Wednesday, April 22, 2009

There's an amendment between the third and the fifth? Really?

Finally, some good news from the SCOTUS

The sad thing is, this really shouldn't seem like such a big deal, it's just that it's so rare that anything involving the fourth amendment turns out the way I would want it to. Since the Herring decision, I had lost hope.

who thinks that you should tell your children that if anyone at school ever wants to strip search them, they should demand that the school call you immediately and keep repeating the words "law suit" until you arrive, no matter what the SCOTUS says.


Lizard Eater said...

Yeah, I'm keeping an eye on the Redding case, though the comments are looking discouraging.

This idea that sorry, but legally, children aren't people ... ugh.

Joel Monka said...

Wow- I had no idea that Ibuprophen was such an addictive drug that people smuggled it in their body cavities... I wonder what the street value per tablet is- I have a bottle of 500 on my desk! Of course, it was the dreaded "prescription strength" dope they were looking for. Which is chemically identical to the over the counter, the only difference being that you have to take six of the little red pills instead of one white one- but that doesn't matter when a school has a "zero intelligence" policy on anything.

One other legal point bothers me; the school's lawyers are asking that the kid not be allowed to sue on the grounds that the law was unclear. I believe that immunity from lawsuit undercuts the very basis of law and civilization itself. Mankind has developed only two ways of handling disputes: the courts, or the clenched fist. If you rule out court action, what's left?

ogre said...

All this sort of thing was among the reasons for our option (third choice, Joel) to not put the boys into school.

Homeschooling means that they aren't at risk of having their rights violated merely because they are present on a school campus as a result of a legal mandate to become educated.

The only analogous circumstances are mandatory drug testing when seeking a job (which one can refuse), or the not-optional loss of civil rights when in prison. The courts are clearly well down the line to declaring schools the sibling of prison in terms of personal freedoms and civil rights.

This is the appropriate place to just say no.I can't think of any place where someone not in custody of the police, suspected of a crime, can be searched. Oh, wait--there's the TSA, but I'm going to skip that particular rant for the moment....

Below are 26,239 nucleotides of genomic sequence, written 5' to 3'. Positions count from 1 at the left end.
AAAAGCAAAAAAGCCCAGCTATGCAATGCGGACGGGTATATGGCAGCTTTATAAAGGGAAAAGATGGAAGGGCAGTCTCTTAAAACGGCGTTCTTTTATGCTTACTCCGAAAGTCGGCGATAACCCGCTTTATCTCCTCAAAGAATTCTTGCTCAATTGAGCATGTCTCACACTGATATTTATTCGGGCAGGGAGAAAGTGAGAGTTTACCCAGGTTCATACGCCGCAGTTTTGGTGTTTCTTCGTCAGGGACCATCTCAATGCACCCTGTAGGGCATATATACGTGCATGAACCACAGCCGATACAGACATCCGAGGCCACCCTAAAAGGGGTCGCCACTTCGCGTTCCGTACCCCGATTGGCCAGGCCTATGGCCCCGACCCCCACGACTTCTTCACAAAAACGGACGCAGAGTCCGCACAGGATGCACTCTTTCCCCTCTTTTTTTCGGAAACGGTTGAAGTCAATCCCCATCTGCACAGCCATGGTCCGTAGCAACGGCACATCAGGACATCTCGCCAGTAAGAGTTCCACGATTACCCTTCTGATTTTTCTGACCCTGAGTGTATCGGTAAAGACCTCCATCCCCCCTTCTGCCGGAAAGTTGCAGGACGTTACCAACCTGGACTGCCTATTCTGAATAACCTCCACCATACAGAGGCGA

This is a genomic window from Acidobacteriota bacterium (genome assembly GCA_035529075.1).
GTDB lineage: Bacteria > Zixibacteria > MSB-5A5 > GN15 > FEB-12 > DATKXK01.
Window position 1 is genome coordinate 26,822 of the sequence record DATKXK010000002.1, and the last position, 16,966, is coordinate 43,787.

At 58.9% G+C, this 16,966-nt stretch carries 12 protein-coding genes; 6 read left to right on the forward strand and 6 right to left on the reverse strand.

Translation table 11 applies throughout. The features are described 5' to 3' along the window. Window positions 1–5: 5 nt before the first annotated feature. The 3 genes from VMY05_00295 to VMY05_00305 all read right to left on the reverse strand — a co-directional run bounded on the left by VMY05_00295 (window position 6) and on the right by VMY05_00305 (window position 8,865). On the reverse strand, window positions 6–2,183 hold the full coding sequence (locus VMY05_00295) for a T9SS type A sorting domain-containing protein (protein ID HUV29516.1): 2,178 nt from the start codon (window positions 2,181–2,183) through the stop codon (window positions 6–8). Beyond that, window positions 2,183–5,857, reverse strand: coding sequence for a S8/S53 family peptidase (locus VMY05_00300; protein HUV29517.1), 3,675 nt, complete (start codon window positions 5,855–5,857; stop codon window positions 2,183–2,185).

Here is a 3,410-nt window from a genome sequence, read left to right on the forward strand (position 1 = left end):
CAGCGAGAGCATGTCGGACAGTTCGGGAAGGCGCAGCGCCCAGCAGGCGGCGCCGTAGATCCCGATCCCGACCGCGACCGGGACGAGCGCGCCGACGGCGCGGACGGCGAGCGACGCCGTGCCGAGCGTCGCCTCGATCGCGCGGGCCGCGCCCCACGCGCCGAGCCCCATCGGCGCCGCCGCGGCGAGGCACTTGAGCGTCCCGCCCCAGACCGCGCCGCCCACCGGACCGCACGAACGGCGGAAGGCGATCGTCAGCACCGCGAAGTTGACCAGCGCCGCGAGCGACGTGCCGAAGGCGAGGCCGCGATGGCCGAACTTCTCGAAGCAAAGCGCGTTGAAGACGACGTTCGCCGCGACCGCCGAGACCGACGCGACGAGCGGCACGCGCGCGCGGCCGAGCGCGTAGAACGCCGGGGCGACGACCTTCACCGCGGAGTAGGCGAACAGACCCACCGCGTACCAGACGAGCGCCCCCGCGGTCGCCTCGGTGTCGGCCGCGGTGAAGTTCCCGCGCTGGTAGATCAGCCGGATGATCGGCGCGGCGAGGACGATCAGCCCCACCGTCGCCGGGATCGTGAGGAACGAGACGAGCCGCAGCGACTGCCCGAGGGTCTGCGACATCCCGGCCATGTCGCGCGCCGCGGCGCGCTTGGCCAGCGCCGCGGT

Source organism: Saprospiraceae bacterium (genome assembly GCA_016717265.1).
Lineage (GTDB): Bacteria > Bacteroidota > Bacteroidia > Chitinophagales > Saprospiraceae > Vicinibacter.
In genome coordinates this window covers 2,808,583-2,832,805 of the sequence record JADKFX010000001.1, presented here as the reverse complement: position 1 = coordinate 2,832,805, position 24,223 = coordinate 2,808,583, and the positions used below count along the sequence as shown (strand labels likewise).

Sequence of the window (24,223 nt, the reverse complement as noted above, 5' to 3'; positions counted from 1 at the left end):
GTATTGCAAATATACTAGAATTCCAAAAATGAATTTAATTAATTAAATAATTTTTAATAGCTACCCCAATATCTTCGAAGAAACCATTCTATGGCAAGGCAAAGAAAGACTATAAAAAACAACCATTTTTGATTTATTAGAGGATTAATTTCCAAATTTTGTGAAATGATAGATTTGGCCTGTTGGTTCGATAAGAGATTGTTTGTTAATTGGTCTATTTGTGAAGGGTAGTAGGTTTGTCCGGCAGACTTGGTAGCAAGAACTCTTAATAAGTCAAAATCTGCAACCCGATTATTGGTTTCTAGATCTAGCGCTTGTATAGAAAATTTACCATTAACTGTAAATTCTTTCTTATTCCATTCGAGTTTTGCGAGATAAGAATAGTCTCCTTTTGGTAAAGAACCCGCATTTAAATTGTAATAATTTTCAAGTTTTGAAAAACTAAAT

I think I'll advise my sons that in the event I drop dead and they find themselves doing time in a state education facility, that they have my pre-posthumous permission to refuse, to threaten, and to commit violence on anyone who attempts to forcibly search them. (Since they're currently of adult and larger than normal adult size, that ought to suffice as a threat).

"Over your dead body."

Comrade Kevin said...

Some of these systems think they need to resort to any methods to "protect other students".

This got worse after Columbine. Since I was a senior in high school at the time, the difference between before and after was quite shocking.

PG said...

I believe that immunity from lawsuit undercuts the very basis of law and civilization itself. Mankind has developed only two ways of handling disputes: the courts, or the clenched fist. If you rule out court action, what's left?The idea is that if a government agent acts in good faith believing he's following the law, and that belief is reasonable, he shouldn't be penalized for carrying out his duties. It's part of the idea of not prosecuting the CIA agents who tortured after they were told by Yoo et al. that it was perfectly legal to waterboard people -- the CIA agents acted in good faith. (The lawyers, on the other hand...)

In the case of the school, once the ruling is made that such searches are illegal, no one can bring that good faith defense again and if someone does the same thing, they'll lose in court. But given that there's a circuit split on this issue (the 9th says search her, the 2nd says don't), a school official can reasonably and in good faith believe that s/he's following the law.

Joel Monka said...

Somehow, I just can't bring myself to call a body cavity search of a 13 year old for an ibuprophen, on the unsubatntiated word of a single tip "acting in good faith". The courts will probably call it that in terms of the law, but then it has been noted that the law is an ass. Is it permitted to say in a court finding that regardless of the legal position, the court finds the assistant principal involved too stupid to be allowed near children?

Who is "Yoo"?